Mo‘omomi Preserve on Moloka‘i’s west end is a place of magic. Even its name evokes mystery: pearl-eyed lizard. . . . How did this desolate, wind-battered coast—921 acres of sand—earn such a name? On a recent trip to the Friendly Isle, I ask Ed Misaki, director of the Nature Conservancy’s Moloka‘i program. He says he doesn’t know for sure. “It’s considered a sacred place,” he says. “People say there’s lots of mana there, lots of spiritual powers in the ground.”
The Conservancy purchased the site from Moloka‘i Ranch in 1988, recognizing it as one of the state’s last best places—a rare, intact coastal dune system. Now a preserve,is home to 22 native plant species, several of them critically endangered. One of the few undeveloped coastlines in the main Hawaiian Islands, it’s a nesting ground for green sea turtles, and potential habitat for monk seals and Laysan albatross. It’s culturally significant as well; since the 11th century, Hawaiians have gathered salt, limu (seaweed), and shellfish at Mo‘omomi—subsistence practices that continue today.
“The area is sensitive to exposure,” adds Misaki, with a look designed to discourage an onslaught of new traffic to the area. His reticence is echoed by others in the Conservancy’s office. No one wants to take me, the writer, out to the preserve; the Krispy Kreme doughnuts I brought as a bribe are only partially successful. The Conservancy offers monthly guided hikes to Mo‘omomi that are already booked months in advance. A story could result in a flood of new visitors, overtaxing the area’s minimal infrastructure. Assistant Natural Resource Manager Sam Aruch finally gets stuck with the job. With characteristic Moloka‘i frankness, he doesn’t bother hiding his disappointment. “I got picked because I’m moving to O‘ahu,” he complains. “If the article comes out and makes people mad, I won’t be here.”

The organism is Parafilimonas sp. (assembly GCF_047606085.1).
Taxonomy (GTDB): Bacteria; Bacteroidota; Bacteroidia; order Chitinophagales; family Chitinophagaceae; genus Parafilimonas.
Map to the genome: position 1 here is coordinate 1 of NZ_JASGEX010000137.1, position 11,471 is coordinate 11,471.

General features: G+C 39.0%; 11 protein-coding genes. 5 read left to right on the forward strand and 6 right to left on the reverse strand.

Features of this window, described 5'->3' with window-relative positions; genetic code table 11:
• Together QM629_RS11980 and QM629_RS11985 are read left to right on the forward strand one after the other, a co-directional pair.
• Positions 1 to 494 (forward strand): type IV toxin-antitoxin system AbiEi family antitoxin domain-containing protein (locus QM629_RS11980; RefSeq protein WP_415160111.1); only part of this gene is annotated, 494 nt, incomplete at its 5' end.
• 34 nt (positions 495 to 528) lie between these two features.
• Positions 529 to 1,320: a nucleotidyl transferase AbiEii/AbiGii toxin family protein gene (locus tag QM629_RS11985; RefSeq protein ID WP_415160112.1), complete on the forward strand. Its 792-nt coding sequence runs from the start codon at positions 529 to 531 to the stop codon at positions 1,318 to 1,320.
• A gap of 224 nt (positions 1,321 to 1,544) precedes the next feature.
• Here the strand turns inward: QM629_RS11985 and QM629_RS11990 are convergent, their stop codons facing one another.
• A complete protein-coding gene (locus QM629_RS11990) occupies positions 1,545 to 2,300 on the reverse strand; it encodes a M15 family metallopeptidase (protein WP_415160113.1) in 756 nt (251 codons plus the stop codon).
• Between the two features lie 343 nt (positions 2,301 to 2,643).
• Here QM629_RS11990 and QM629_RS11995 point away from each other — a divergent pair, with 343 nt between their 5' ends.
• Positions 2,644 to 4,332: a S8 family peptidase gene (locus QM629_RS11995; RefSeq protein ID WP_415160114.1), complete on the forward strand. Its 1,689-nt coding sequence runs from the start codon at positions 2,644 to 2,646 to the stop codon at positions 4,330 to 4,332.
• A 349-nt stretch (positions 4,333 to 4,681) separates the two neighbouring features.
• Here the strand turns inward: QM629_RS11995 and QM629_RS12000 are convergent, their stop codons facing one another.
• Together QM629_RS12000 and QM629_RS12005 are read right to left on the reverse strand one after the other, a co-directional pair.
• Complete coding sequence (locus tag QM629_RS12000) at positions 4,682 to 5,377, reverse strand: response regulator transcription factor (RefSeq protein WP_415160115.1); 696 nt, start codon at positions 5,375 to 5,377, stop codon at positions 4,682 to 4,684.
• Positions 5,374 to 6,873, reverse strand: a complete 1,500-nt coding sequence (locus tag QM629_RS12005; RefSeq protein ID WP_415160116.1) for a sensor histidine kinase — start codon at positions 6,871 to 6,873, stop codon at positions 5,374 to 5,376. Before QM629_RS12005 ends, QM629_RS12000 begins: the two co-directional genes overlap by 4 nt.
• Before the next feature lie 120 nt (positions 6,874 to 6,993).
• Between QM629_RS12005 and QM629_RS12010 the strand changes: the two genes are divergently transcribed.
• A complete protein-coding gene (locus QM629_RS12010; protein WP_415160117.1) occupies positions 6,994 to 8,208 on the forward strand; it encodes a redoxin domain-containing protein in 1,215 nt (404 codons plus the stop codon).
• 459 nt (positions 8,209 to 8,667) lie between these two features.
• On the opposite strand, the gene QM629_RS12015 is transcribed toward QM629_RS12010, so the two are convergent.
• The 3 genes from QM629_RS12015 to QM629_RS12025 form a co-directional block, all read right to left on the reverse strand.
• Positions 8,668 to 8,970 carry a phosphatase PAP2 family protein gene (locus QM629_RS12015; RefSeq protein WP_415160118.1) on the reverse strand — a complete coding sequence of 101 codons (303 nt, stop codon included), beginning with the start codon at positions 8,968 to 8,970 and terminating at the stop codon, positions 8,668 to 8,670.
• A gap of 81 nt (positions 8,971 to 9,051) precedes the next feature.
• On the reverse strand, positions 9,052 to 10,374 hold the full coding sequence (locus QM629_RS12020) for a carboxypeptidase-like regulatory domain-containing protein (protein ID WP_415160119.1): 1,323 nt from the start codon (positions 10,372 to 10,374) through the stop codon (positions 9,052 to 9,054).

Indeed, more traffic is just about the last thing Mo‘omomi can support. The four-wheel-drive road beyond the paved edge of Farrington Avenue is booby-trapped with canyons deep enough to swallow our truck. Heavy rains often render the soft, red dirt impassable.
A fork in the road leads straight, to the Conservancy’s gated preserve, or right, to a pavilion maintained by the Department of Hawaiian Homelands. Aruch heads straight, unlocks the gate, and parks above Kawa‘aloa Bay. The azure bay is nicked with whitecaps. Northeasterly winds roar in from the open sea, driving sand into the air—the source of the mile-long dunes stretching behind us like ocean swells.
“The power of the wind is what makes this place so special,” says Aruch. “The wind created the dunes. The salt spray keeps the weeds down, but the native plants are adapted to it.”
Beach vines cascade down the face of steep dunes. Yellow tangles of native kauna‘oa are cast like nets amidst purple morning-glory blooms. The midday heat is intense. It’s amazing anything grows here. Crumbling sand cliffs frame a golden crescent beach littered with plastic floats and fishing nets—dangerous rubbish that indiscriminately kills marine life as it drifts from as far as Japan or Korea. Volunteers regularly haul out the trash. We watch as a small boat offshore hauls nets from the water. We cross the beach past several giant, shallow pits—evidence of recent turtle activity. The green-flippered inhabitants show appreciation for the clean-up efforts by laying clutches of eggs in the sand.
We duck into a small cave at Kaiehu Point, the westernmost tip of the beach. Ancient Hawaiians predate us at this spot; ‘opihi (limpet) shells and polished cooking stones are strewn about. Mo‘omomi is riddled with artifacts like these. Adze blanks often surface from nearby Kaluako‘i, the second-most significant adze quarry in Hawai‘i. Baskets of ceremonial salt and human remains have been discovered in sealed caves along the coastline.